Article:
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First Settlements of Lawrence Co., with Township Histories
(Source: History of Lawrence and Monroe Counties, Indiana; their people, industries and institutions.  Publ. Indianapolis, Ind. - B. F. Bowen & Co., 1914)

     Lawrence county was at first a portion of Knox and Harrison counties.  In the year 1814 it became identified with Washington county, and in 1816 a part of Orange county.  The county of Lawrence itself was created in 1818, and named for Capt. James Lawrence, a United States navy officer, commander of the frigate "Chesapeake."  Captain Lawrence lost his life in the battle with the English frigate "Shannon."
     The first years of the nineteenth century saw very little settlement in this county by white men.  The Indians were hostile and the perils of making a home were great.  The slow immigration of the tribes to the West had not yet begun, and the pioneer hesitated to be the first to combat with their treacherous customs.  The Ohio river was then the avenue of commerce to the Middle West, and consequently the settlement of the state proceeded northward from this rover.  The advance was slow, made so by the necessity for large numbers to keep together in order to repel the Indian attacks.  Not until the year 1811, the year of the battle of Tippecanoe, did Lawrence county receive any number of white families.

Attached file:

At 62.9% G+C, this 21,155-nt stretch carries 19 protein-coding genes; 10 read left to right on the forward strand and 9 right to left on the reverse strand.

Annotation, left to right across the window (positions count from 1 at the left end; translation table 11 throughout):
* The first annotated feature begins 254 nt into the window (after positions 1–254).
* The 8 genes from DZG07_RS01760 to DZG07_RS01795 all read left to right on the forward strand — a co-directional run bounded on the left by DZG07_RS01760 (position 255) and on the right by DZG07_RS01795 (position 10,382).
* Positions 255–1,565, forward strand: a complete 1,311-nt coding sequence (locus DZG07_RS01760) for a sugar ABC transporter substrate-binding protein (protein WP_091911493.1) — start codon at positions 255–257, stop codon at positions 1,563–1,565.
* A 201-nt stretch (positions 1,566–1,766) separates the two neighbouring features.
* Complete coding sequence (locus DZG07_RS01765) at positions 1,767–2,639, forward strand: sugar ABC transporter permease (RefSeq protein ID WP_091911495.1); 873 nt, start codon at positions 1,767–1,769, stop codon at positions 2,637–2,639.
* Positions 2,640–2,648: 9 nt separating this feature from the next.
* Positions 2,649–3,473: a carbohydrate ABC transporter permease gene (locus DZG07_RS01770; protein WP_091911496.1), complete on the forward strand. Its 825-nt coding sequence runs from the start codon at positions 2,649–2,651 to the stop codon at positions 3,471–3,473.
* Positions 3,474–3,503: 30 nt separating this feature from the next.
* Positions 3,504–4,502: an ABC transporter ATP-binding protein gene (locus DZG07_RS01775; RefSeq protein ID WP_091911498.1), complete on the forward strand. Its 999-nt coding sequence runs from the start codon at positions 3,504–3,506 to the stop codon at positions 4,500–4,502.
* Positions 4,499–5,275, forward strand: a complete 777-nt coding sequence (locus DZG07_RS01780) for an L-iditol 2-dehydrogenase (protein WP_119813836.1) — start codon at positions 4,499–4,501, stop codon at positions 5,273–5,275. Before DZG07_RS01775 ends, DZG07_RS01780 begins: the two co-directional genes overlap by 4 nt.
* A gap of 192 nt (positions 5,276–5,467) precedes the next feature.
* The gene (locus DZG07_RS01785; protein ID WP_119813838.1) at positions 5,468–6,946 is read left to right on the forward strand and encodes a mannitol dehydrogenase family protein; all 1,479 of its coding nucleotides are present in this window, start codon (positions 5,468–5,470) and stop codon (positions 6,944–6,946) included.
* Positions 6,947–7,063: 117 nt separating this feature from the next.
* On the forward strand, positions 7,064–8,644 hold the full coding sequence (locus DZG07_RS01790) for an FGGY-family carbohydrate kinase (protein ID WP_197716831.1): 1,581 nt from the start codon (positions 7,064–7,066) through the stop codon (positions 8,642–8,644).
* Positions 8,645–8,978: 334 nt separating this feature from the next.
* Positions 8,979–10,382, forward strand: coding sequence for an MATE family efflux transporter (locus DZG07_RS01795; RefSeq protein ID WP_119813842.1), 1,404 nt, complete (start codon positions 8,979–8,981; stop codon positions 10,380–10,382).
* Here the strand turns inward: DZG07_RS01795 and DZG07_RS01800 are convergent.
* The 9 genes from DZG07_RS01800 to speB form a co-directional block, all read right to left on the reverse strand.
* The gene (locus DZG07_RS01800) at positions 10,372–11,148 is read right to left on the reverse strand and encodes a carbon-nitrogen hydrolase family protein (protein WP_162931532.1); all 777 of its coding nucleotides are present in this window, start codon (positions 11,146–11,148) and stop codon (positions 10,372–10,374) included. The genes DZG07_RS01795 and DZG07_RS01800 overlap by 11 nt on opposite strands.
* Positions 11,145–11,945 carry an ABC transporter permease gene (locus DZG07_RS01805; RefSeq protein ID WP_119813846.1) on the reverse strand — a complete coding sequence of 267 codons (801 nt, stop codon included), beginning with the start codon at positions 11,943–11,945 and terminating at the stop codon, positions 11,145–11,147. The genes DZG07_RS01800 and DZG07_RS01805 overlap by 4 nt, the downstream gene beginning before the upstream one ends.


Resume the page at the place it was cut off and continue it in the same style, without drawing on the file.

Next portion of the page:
Records show that probably the first settlement of any consequence was made at the spot where Leesville, Flinn township, now stands, on the eastern boundary of the county.  The settlers of this place had left Lee county, Virginia, in 1809, and passed the next winter in Kentucky.  In February, 1810, they came to the above mentioned place and built a fort near the present grist mill in Leesville.  The block-house completed, the men journeyed back to Kentucky after their families.  These families were the Guthries and Flinns, who were attacked by the Potawatomies later, and their names have been perpetuated in the history of the county as the highest types of honor, courage and self-sacrifice, and today their descendants are numbered among the most respected citizens of Lawrence county.  Daniel Guthrie and his sons and Jacob and William Flinn were the men of the group, and each was a frontiersman skilled in all the arts of pioneer life, in hunting, fishing, farming, and in fighting the warlike tribes.  Daniel Guthrie is noted as being one of the Continentals who defeated General Braddock prior to the Revolutionary war.